Uranium is an environmental ubiquitous metal-trace element. It has both chemical and radiological toxicity. After chronic ingestion, uranium can distribute in any part of the body and accumulate in the brain. The aims of this study was i) to determine and estimate the effects of uranium on dopaminergic serotoninergic and cholinergic systems and ii) to measure the uranium amount in the brain, after chronic exposure by ingestion of depleted (DO) or enriched (EU) uranium g 1.5 to 18 months at 40 mg.l-1 (40 ppm) in different rat brain areas. At any time time of exposure, the results show that both neurotransmission alterations and the uranium brain accumulation were moderate, area-specific, time-evoluted and depended on uranium specific activity. After DU exposure, monoamine perturbations are chronic and progressive. ON the contrary, monoamine alterations occured only after long term of EU exposure. These monoaminergic modifications are not always dependent on uranium accumulation in brain aeras. Moreover, although the cholinergic system was not affected at both 1.5 and 9 months of DU exposure, the alteration of ChE activity after EU exposure are both dependent on uranium accumulation in brain aeras and on uranium specific activity. After EU exposure, cholinergic modification and uranium accumulation in hippocampus could partially explain the short-term memory disturbances wich have been previously reported.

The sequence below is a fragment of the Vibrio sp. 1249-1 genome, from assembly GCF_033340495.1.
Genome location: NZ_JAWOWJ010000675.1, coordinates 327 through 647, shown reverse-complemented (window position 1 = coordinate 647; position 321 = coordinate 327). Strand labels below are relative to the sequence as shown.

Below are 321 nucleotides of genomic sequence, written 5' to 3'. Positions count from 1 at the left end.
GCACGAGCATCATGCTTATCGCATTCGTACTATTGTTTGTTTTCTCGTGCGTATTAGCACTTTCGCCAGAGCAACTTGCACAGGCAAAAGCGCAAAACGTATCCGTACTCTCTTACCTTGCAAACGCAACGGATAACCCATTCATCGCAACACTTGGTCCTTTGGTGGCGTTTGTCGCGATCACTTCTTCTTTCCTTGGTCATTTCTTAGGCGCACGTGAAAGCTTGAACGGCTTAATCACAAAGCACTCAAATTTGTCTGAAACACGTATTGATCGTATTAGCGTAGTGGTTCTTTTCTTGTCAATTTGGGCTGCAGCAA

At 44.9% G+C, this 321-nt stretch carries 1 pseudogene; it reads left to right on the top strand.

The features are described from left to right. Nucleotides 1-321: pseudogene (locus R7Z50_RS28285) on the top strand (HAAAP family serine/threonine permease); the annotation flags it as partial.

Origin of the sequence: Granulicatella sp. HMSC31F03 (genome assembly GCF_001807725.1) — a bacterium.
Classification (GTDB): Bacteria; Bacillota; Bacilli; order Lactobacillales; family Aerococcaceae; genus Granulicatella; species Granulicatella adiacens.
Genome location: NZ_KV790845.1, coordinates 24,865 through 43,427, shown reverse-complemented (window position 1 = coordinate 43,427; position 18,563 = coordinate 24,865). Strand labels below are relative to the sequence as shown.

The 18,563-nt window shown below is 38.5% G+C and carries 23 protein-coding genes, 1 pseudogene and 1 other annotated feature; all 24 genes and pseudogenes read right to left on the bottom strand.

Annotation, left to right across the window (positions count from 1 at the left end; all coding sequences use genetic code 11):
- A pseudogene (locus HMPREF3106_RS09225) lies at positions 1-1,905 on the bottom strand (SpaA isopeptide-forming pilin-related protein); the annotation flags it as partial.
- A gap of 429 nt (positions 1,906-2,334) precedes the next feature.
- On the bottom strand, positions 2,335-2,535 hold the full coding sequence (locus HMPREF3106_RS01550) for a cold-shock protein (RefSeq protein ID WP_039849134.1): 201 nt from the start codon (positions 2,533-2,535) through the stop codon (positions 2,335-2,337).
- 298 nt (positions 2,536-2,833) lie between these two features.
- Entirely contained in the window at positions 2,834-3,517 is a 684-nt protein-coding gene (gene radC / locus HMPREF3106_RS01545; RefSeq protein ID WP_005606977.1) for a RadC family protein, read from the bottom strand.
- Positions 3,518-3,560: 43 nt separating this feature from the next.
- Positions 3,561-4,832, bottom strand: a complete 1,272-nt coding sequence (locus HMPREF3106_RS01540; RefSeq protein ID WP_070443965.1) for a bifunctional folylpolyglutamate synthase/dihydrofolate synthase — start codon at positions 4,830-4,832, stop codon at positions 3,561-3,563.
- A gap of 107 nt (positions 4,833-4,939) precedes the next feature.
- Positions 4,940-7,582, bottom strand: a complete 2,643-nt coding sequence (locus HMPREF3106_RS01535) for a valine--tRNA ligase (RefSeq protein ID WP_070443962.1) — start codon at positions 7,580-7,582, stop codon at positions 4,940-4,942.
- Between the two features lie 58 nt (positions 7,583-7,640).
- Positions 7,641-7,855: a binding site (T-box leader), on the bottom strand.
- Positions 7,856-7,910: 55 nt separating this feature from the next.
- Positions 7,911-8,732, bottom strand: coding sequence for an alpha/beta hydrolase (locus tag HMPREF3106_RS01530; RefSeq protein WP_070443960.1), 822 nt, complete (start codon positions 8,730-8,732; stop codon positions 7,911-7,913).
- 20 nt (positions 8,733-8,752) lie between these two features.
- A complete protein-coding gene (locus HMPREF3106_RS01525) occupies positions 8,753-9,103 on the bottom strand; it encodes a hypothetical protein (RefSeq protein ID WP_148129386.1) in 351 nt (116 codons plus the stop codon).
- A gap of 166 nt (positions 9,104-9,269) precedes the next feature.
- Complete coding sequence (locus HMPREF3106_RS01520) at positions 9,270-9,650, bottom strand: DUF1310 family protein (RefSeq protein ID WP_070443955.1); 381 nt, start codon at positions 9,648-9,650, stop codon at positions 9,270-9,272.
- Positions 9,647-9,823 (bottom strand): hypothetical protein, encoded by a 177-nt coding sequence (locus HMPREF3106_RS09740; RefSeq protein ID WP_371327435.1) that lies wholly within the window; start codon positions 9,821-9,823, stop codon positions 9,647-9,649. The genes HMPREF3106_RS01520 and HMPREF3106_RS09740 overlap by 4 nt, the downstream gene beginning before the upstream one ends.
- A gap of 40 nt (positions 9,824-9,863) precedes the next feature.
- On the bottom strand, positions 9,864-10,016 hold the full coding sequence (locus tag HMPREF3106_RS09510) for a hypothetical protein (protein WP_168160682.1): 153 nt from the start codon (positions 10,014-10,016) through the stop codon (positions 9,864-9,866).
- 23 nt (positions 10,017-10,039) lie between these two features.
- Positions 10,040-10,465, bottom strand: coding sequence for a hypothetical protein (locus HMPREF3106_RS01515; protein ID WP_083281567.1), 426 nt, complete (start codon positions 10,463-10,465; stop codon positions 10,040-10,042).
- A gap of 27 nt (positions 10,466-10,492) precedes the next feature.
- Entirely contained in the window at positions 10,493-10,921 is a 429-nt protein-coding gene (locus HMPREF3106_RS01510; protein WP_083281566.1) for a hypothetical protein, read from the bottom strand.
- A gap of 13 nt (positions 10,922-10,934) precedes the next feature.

Key words: uranium; brain; central nervous system; chronic contamination; contamination by ingestion; dopaminergic system; serotoninergic system; cholinergic system; toxicity; neurotoxicity; chemical toxicity; radiological toxicity;